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The RUSH Exam: Critical Care Ultrasound

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by

James Cody Ford

on 7 March 2016

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Transcript of The RUSH Exam: Critical Care Ultrasound

Critical Care Ultrasound
The RUSH (Rapid Ultrasound for Shock and Hypotension) Exam


J. Cody Ford, MD
CCM Fellow
East Carolina University
Department of Pulmonary and Critical Care Medicine

The Tank
-IVC size and collapsability ?
-Is the LV getting adequate Preload?
-Are there signs of pulmonary edema?
Static Parameters: CVP, IVC diameter, LVEDD
Dynamic Parameters: Kissing Sign, IVC collapsability Index, Delta VTI, Passive Leg Raise
All taken into consideration with respiratory mechanics and clinical picture
Pipes -Aorta Evaluation
Normal Aortic Diameter < 3 cm
Difficult for us to see secondary to:
Patient Size
Intraabdominal free air
No Curvelinear probe - biphasic array probe does not have enough penetration (usually)
Aortic Evaluation - Aneurysm
Aortic diameter 2.0-3.7 cm is normal
Surgery considered if > 5cm
A leaking or rapidly enlarging aneurysm can mimic angina.
Rapidly enlarging aneurysms can lead to dissection/rupture or valve compromise
DVT Assessment:
IVC
Use both B and M Mode
Pitfalls
Must take into consideration respiratory mechanics
Clinical Picture
Physical findings
Ultrasound findings
Leaky Tank - Pulmonary Evalution
-A lines should be present - normal lung artifact
-B line - interstital fluid
Contractility of the LV
Right Ventricular Strain
Right Sided Heart Failure
Left sided heart failure
Obstructive Shock (Pulmonary Embolism)
Valve Failure
The Pump
-Evaluation of the following
Contractility of the LV
RV strain
pericarial effusions
Focal wall motion abnormalities
Catastrophic Valve Failure
Objectives:
Discuss the role of bedside ultrasound in the assessment and treatment of undifferentiated shock
Rapid Ultrasound in SHock (RUSH) protocol: Ultrasonographic evaluation of the following:
The Pump
The Tank
The Pipes
-The Eyeball method is reproducible
and adequately accurate in the setting of acute decompensation/hypothension
Pericardial Effusions
pulsus paradoxus
Distant Heart Sounds
Dyspnea and cyanosis
Signs of right heart failure
Hypotension


What does it really mean?
Other Lung Findings:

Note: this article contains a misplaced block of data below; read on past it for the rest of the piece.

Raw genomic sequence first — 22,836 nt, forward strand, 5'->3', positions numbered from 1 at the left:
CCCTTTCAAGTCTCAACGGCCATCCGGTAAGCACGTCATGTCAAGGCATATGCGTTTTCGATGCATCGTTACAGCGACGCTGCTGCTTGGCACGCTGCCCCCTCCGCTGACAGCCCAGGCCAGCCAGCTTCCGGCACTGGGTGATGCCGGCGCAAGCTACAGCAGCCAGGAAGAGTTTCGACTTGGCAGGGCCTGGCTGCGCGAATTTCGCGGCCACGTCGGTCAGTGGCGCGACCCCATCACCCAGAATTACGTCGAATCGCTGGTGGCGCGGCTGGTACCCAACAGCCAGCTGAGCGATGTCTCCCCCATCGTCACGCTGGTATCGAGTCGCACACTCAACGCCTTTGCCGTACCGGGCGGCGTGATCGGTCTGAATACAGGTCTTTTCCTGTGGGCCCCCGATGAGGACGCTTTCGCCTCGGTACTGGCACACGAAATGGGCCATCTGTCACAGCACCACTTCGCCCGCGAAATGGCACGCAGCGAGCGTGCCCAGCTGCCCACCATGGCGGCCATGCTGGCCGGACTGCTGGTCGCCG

Beware Consolidation and
atelectasis. Look for lung pulse
Consolidation
with
legionella
PNA
Leaky Tank - Free Fluid
in the Abdomen
Hypertrophic Obstructive Cardiomyopathy with SAM (systolic Anterior Motion) of the Mitral valve
Tension Pneumothorax
associated with obstructive shock
Summary of shock
The Pump Hypercontractile
Heart, Small sized
chamber

Hypovolemic
Cardiogenic
Obstructive
Distributive
Hypocontracile heart
Dilated Heart
Hypercontractile heart
Pericardial effusion
Cardiac tamponade
RV strain
Cardiac thrombus
Hypercontractile Heart (early)
Hypocontractile Heart (late)
The Tank
Flat IVC
Flat jugular veins
Peritoneal Fluid
Pleural Fluid
Distended IVC without
Changes
Distended jugular veins
B lines and Pleural Fluid
Distended IVC
Distended jugular veins
Absent Lung Sliding
Normal or small IVC (early)
Peritoneal Fluid (source)
Pleural Fluid (source)
B lines, peritoneal fluid (SIRS
The Pipes
Abdominal Aneurysm
Aortic Dissection
Normal
DVT
Normal
Nothing in Isolation: This is just one more tool in your armamentarium
Some Things to Remember:
Keep an open mind, don't discard information that doesn't agree with your diagnosis, incorporate it
Don't make a diagnosis from one view, one piece of information. One view may look normal, while another may show a game changing abnormality
The more normal Echo/ultrasounds you see, the better you will be at spotting something "not right"
don't get hung up on getting the perfect windows, the perfect view, or "the" diagnosis
Know your limitations, but don't ignore your findings
http://www.ultrasoundpodcast.com/
http://emergencyultrasoundteaching.com/
Full transcript